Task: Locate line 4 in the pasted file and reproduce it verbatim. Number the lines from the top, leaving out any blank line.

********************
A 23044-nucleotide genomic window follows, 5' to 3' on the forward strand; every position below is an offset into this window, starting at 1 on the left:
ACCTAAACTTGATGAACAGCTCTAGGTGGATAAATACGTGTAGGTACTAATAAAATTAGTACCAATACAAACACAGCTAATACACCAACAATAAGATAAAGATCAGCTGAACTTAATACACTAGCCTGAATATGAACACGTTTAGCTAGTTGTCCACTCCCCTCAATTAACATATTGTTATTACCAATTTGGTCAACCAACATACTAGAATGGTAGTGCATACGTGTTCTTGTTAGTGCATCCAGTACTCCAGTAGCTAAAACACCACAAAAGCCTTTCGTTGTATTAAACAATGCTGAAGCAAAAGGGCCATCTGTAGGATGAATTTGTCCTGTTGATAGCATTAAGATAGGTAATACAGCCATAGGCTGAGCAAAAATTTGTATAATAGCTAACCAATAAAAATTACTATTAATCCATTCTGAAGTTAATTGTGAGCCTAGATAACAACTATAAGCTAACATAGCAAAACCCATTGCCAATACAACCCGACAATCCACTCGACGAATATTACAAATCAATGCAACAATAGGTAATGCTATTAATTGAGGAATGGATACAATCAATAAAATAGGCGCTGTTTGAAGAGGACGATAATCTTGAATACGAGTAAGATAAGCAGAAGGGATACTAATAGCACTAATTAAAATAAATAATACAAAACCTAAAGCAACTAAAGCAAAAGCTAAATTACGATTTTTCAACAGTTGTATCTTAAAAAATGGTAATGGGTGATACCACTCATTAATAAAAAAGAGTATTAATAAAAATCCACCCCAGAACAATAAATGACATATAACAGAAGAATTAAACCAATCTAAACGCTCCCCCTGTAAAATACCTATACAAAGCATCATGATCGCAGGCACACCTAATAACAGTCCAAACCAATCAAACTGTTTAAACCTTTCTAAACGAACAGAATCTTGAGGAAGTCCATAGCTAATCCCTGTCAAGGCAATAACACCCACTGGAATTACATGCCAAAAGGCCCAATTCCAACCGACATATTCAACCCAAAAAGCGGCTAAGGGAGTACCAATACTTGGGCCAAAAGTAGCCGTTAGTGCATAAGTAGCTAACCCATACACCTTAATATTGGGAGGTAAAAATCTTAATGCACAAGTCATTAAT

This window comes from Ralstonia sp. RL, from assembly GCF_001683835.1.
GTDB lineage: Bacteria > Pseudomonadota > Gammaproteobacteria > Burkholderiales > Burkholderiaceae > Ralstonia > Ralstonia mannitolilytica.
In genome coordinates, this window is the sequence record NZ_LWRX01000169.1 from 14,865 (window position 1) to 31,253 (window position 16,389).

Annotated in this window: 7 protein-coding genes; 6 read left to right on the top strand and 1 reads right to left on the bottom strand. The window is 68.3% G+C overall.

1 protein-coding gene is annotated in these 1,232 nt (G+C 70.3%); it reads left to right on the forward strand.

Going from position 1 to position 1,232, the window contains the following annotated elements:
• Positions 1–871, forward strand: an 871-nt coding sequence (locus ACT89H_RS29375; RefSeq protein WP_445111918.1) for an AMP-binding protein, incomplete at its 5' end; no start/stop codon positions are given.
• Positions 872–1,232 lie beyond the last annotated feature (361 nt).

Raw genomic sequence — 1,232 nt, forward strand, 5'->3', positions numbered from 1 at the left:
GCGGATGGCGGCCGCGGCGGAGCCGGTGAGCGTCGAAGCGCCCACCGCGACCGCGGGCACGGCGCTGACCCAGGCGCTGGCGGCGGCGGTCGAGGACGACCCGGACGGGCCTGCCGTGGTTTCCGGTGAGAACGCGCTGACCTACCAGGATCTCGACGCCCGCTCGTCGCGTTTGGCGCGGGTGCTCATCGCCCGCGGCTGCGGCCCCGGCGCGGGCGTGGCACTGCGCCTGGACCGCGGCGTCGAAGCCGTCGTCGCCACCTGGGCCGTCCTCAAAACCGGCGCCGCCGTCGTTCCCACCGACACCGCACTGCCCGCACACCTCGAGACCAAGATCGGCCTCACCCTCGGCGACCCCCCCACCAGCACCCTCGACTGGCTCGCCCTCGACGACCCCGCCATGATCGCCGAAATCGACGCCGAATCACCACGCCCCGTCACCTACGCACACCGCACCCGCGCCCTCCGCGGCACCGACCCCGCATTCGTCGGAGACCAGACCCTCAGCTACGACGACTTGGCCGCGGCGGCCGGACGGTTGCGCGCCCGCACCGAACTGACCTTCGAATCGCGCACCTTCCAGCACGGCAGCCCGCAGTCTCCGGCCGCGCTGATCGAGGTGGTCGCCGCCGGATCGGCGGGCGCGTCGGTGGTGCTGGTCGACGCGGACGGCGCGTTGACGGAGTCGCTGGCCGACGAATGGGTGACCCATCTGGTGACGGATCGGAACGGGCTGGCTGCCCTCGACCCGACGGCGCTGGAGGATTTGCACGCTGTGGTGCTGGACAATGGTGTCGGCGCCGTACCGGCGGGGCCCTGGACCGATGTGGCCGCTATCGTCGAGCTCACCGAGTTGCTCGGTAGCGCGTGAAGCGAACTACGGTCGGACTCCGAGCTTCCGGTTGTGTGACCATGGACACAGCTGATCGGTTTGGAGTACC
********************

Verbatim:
GTDB lineage: Bacteria > Pseudomonadota > Gammaproteobacteria > Burkholderiales > Burkholderiaceae > Ralstonia > Ralstonia mannitolilytica.